Once upon a time, the belief in witchcraft was about as common as the belief in using soap.
…how pervasive was belief in witchcraft in early modern England? Did most people find it necessary to use talismans to ward off the evil attacks of witches? Was witchcraft seen as a serious problem that needed to be addressed? The short answer is that belief in witchcraft survived well into the modern era, and both ecclesiastical and secular authorities saw it as an issue that needed to be addressed.
In 1486, the first significant treatise on witchcraft, evil, and bewitchment, Malleus Malificarum , appeared in continental Europe. A long 98 years later, the text was translated into English and quickly ran through numerous editions. It was the first time that religious and secular authorities admitted that magic, witchcraft, and superstition were, indeed, real; it was also a simple means of defining and identifying people who performed actions seen as anti-social or deviant.
Few doubted that witches existed, and none doubted that being a witch was a punishable offense. But through the early modern era, witchcraft was considered a normal, natural aspect of daily life, an easy way for people, especially the less educated, to events in the confusing world around them. – (source)
In many parts of the world, the belief in witchcraft is still very common.
“As might be expected, the older and less educated respondents reported higher belief in witchcraft, but interestingly such belief was inversely linked to happiness. Those who believe in witchcraft rated their lives significantly less satisfying than those who did not.
One likely explanation is that those who believe in witchcraft feel they have less control over their own lives. People who believe in witchcraft often feel victimized by supernatural forces, for example, attributing accidents or disease to evil sorcery instead of randomness or naturalistic causes.” (source)
another poll on beliefs in the U.S:
What People Do and Do Not Believe in
Many more people believe in miracles, angels, hell and the devil than in Darwin’s theory of evolution; almost a quarter of adults believe in witches
New York, N Y . — December 15 , 2009 —
A new Harris Poll finds that the great majority (82%) of American adults believe in God, exactly the same number as in two earlier Harris Polls in 2005 and 2007. Large majorit ies also believe in miracles (76 %), heaven (75%), that Jesus is God or the Son of God (73%) , in angels (72%), th e survival of the soul after death (71%), and in the resurrection of Jesus (70%). Less than half (45%) of adults believe in Darwin’s theory of evolution but this is more than the 40% who believe in creationism. These are some of the results of The Harris Poll of 2,303 adults surveyed online between November 2 and 11, 2009 by Harris Interactive . The survey also finds that: 61 % of adults believe in hell; 61% believe in the virgin birth (Jesus born of Mary); 60% believe in the devil; 42% believe in ghosts; 32% believe in UFOs; 26% believe in astrology; 23% believe in witches 20% believe in reincarnation (source)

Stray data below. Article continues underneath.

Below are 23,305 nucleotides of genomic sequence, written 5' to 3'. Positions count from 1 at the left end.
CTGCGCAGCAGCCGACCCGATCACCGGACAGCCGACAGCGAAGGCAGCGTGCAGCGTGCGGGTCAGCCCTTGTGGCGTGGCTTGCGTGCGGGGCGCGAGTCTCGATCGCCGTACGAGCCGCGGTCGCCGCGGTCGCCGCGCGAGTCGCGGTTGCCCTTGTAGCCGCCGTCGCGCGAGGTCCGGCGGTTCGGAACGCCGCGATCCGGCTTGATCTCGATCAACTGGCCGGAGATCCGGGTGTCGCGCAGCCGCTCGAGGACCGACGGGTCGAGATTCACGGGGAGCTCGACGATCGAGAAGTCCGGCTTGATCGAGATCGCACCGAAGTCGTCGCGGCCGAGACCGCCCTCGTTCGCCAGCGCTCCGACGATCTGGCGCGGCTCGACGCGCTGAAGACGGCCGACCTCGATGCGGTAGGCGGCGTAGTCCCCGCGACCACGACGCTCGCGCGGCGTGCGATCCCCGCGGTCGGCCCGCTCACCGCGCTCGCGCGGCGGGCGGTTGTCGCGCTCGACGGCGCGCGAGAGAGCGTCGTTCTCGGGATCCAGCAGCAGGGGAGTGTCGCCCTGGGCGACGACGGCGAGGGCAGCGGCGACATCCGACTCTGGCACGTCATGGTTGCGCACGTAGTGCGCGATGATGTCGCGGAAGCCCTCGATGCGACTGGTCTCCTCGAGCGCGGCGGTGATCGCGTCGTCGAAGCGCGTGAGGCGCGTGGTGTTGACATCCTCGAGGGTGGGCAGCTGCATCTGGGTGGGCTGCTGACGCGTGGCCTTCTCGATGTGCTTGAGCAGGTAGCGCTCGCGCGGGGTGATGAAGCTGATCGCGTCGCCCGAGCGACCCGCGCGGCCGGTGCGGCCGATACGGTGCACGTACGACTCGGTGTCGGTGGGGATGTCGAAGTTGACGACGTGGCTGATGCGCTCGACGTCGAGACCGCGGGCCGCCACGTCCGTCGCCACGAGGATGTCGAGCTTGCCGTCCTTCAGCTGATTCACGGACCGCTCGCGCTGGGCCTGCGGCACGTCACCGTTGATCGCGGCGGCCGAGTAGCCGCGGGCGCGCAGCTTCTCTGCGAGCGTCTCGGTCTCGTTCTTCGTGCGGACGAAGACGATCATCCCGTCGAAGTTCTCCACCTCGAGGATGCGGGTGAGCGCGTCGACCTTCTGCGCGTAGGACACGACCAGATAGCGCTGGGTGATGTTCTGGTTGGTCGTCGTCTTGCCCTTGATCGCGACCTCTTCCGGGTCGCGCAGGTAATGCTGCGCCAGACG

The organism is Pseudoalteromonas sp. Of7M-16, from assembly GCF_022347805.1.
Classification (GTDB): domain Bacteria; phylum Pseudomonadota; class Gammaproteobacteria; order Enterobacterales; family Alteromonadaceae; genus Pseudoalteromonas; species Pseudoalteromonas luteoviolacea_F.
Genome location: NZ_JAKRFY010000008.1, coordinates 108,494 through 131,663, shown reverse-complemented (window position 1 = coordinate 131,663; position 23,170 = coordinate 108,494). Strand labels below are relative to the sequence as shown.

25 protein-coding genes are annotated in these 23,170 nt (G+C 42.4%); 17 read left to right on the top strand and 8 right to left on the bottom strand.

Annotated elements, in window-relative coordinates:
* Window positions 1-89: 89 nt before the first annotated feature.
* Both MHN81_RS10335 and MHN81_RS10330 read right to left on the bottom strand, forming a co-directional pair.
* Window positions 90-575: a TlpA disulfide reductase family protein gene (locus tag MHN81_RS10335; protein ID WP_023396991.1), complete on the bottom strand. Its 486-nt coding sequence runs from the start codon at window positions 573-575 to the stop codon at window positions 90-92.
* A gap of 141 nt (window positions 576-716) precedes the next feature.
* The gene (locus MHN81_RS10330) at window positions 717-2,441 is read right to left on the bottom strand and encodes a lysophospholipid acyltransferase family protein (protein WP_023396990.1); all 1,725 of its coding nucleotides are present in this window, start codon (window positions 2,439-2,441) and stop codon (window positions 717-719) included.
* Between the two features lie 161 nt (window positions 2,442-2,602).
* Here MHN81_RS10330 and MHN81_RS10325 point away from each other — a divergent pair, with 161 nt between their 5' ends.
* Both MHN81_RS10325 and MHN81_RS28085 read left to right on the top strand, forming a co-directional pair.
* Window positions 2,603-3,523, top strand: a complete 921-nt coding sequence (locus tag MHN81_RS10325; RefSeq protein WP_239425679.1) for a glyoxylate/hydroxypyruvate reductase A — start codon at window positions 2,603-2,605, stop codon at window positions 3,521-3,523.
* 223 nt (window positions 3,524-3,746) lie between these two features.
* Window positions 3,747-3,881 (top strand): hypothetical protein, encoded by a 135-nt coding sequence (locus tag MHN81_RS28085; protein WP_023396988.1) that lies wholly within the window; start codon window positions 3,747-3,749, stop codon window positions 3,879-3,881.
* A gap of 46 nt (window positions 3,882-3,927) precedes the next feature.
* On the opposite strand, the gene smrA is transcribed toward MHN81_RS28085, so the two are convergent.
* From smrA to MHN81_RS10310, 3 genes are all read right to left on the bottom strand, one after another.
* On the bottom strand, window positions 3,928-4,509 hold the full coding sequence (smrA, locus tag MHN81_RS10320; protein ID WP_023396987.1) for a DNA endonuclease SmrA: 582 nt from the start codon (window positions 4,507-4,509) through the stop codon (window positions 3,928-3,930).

Because there are so many benefits associated with freedom from superstition, it is not much of a tradeoff emotionally to go from a world of mystical phantoms to one of scientific clarity. It may be too intellectually challenging or difficult for a lot of people to get the opportunity to be exposed to scientific knowledge in the right way, at the right time in their life, but it seems that if they do seize that opportunity, they are happy with their decision. Of course, not everyone makes a decision to block out all religious or spiritual beliefs when they accept scientific truths, and even though there are probably more people alive today who believe in sorcery than there were in 1600, there are more people now who also believe in germs, powered flight, and heliocentric astronomy.
There is little argument that scientific knowledge and its use as a prophylactic against the rampant spread of superstition is a ‘good thing’. Is it possible though, to have too much of a good thing? Is there a limit to how much we should insist upon determinism and probability to explain everything?
The City Dark is a recent documentary about the subtle and not-so-subtle effects of light pollution. Besides new and unacknowledged health dangers from changed sleeping habits in people and ecological upheaval in other species, the show makes the case that the inescapable blur of light which obscures our view of the night sky is quietly changing our view of our own lives. The quiet importance of the vast heavens in setting our expectations and limiting the scale of our ego has been increasingly dissolved into a haze of metal halide. In just over a century, night-time illumination has gone from a simple extension of visibility into the evening, into a 24 hour saturation coverage of uninhabited parking lots, residential neighborhoods, and office buildings. The connection between the power to see, do, and know, is embodied literally in our history as the Enlightenment, Industrial Age, and Information Age.